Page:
Now, I can't begin to answer that question here, as I'm not qualified and I don't write in this space to solve thorny societal questions...hence all the columns about cartoons. For what it's worth, my opinion is that Huck Finn is not racist, meaning it doesn't have a racist agenda. Twain wasn't condoning the system his characters lived in, and I have the feeling he was shining a light on the uglier part of the institutional racism entrenched in the still very wild Mississippi valley in the mid-19th century. These were the thoughts I had when I heard the story about the "slave" edition, but I felt it was necessary to back them up, grow up little bit, and read it. So I did...
...or I tried. I bought a nicely unabridged Kindle version of the book (so I couldn't even read it in a public place and get credit for it!), and began. As another small confession, I've never actually read Tom Sawyer either (though again, pop culture, bullshitting, yada-yada), so there was some initial confusion at the beginning since Huck Finn is technically a sequel, even making the reference in the opening line. But this didn't stop me from getting into the story initially, since Huck is an interesting character with somewhat unusual motivations, caught squarely between opposing forces vying for his soul. His moral compass is somewhat flawed, but the best heroes' always are, and besides, he looks to be doing the right thing as he eventually aids the runaway slave Jim.
But my progress gradually bogged down until about 45% in, when I couldn't go on, for the stupidest of reasons: I simply got tired of translating. Reading the dialogue in this book is exhausting. You ever watch an episode of Swamp People on the History Channel? You know how even though those guys are ostensibly speaking English, HC helpfully puts subtitles along the bottom or else all of us Yankees would be hopelessly lost? Yeah, Twain didn't use any subtitles. Trying to figure out what Jim and Huck are saying to each other requires rereading and analyzing every truncated syllable, and that's not counting when Huck's drunkard father starts talking. I got about as far as the Hatfields and McCoys-style feud that Huck managed to get himself involved in before I gave up. However, Wikipedia assures me that many adventures and hijinks were had before the final, happy, ending.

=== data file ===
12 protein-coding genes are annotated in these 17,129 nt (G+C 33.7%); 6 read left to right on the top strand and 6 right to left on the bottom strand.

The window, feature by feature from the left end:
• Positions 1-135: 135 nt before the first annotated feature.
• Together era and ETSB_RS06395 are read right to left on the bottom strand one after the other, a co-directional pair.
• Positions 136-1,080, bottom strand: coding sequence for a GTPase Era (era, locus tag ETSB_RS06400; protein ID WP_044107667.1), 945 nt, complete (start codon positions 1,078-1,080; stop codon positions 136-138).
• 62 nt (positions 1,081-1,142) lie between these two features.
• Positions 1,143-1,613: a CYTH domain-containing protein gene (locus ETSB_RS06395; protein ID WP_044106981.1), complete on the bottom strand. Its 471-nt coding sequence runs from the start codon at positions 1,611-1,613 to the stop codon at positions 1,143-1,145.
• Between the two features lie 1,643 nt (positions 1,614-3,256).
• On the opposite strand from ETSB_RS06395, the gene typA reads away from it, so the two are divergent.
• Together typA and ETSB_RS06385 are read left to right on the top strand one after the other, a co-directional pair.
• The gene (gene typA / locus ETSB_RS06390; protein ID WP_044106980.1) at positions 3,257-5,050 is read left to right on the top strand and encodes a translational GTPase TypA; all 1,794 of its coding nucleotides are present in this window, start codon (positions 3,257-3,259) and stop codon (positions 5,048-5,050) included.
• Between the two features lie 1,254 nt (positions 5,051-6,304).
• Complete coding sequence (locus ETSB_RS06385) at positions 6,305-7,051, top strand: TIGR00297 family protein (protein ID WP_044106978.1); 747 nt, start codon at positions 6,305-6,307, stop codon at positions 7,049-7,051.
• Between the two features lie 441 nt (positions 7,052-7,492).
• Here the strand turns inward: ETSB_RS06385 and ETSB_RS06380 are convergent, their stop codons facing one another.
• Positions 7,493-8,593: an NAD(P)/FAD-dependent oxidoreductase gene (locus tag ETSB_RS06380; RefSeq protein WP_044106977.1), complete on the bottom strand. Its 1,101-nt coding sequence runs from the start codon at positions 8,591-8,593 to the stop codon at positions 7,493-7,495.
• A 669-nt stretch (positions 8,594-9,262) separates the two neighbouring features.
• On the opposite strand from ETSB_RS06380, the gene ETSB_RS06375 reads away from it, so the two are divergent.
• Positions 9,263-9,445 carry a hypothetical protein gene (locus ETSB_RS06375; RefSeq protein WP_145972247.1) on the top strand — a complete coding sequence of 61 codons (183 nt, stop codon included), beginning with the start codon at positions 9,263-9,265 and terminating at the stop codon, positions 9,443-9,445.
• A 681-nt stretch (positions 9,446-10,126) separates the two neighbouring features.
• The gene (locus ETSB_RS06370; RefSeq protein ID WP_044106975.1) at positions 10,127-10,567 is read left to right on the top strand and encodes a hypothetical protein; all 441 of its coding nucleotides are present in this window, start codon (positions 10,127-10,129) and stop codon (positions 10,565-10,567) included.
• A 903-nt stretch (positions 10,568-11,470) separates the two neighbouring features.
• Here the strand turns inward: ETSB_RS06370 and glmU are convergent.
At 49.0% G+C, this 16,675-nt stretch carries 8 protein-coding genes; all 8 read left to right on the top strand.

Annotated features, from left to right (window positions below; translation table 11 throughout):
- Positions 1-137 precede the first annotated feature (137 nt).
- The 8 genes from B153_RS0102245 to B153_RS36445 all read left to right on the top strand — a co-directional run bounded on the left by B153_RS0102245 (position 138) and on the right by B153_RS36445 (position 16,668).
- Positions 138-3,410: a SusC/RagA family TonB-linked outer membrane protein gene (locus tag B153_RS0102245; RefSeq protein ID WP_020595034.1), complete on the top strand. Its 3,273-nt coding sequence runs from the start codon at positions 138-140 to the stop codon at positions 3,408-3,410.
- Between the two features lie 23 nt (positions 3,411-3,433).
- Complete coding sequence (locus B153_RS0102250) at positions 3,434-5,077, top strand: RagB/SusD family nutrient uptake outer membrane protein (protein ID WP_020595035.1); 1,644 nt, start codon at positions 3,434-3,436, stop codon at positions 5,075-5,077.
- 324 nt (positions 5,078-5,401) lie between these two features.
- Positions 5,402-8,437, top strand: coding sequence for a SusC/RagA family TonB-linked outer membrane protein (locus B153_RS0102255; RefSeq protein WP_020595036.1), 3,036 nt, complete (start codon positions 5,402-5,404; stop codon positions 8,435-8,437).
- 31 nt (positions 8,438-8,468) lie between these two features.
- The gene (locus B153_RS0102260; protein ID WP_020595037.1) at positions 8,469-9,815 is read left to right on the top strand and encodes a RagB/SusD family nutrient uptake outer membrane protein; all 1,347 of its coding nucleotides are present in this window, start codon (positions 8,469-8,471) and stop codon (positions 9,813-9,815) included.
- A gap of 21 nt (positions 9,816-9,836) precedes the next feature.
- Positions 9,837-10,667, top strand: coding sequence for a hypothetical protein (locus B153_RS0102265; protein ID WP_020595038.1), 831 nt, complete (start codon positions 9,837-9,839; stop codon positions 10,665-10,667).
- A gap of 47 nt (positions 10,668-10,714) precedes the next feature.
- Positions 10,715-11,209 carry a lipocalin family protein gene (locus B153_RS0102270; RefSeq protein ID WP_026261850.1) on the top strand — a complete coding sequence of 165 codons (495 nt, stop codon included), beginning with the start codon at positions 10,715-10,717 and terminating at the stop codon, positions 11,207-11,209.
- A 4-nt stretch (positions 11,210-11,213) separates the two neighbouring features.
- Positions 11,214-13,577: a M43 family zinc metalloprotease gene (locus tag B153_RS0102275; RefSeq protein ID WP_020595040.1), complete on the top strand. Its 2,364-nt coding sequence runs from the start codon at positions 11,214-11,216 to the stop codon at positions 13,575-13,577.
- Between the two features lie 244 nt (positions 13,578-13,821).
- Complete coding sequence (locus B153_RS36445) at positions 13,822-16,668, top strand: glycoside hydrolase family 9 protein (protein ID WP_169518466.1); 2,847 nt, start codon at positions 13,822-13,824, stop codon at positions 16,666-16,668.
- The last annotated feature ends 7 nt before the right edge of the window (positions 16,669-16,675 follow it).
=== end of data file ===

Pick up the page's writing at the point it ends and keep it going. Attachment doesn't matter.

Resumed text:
Am I ashamed of this dismal failure to appreciate one of Americana's most treasured masterpieces? A little, yes. I always feel bad when I can't finish a book, even books I hate. And I certainly don't hate this book--I just find it too tiring. This was one of the first novels to embrace "dialect" writing, meaning the characters didn't speak Oxford English for the Earth-shattering reason that they weren't from Oxford. This was something of a revolution at the time of the book's publishing, so maybe I'm not alone in my issues. There are plenty of dead literature critics that agreed with me.
But did I answer the question for myself? Is Huck Finn racist? Twain approached the issue of racial inequality with a good deal of common sense at a time (less than 20 years post-Civil War) when everyone still viewed the practice as some sort of God-given law. For that reason alone, I have to go with "no." Also, Mark Twain was known to be a brilliant man. I've personally never met a smart racist, and don't think they exist.
One last question: should it be read in high schools? Of course it should...no book should ever be banned from a school. Even Mein Kampf has importance when read with the right perspective (the right perspective being that of a wackaloon with daddy issues and terrible painting skills). Maybe if some of the hand-wringers who've had Huck Finn banned had read 45% of it first, there'd be a little more racial understanding in the world.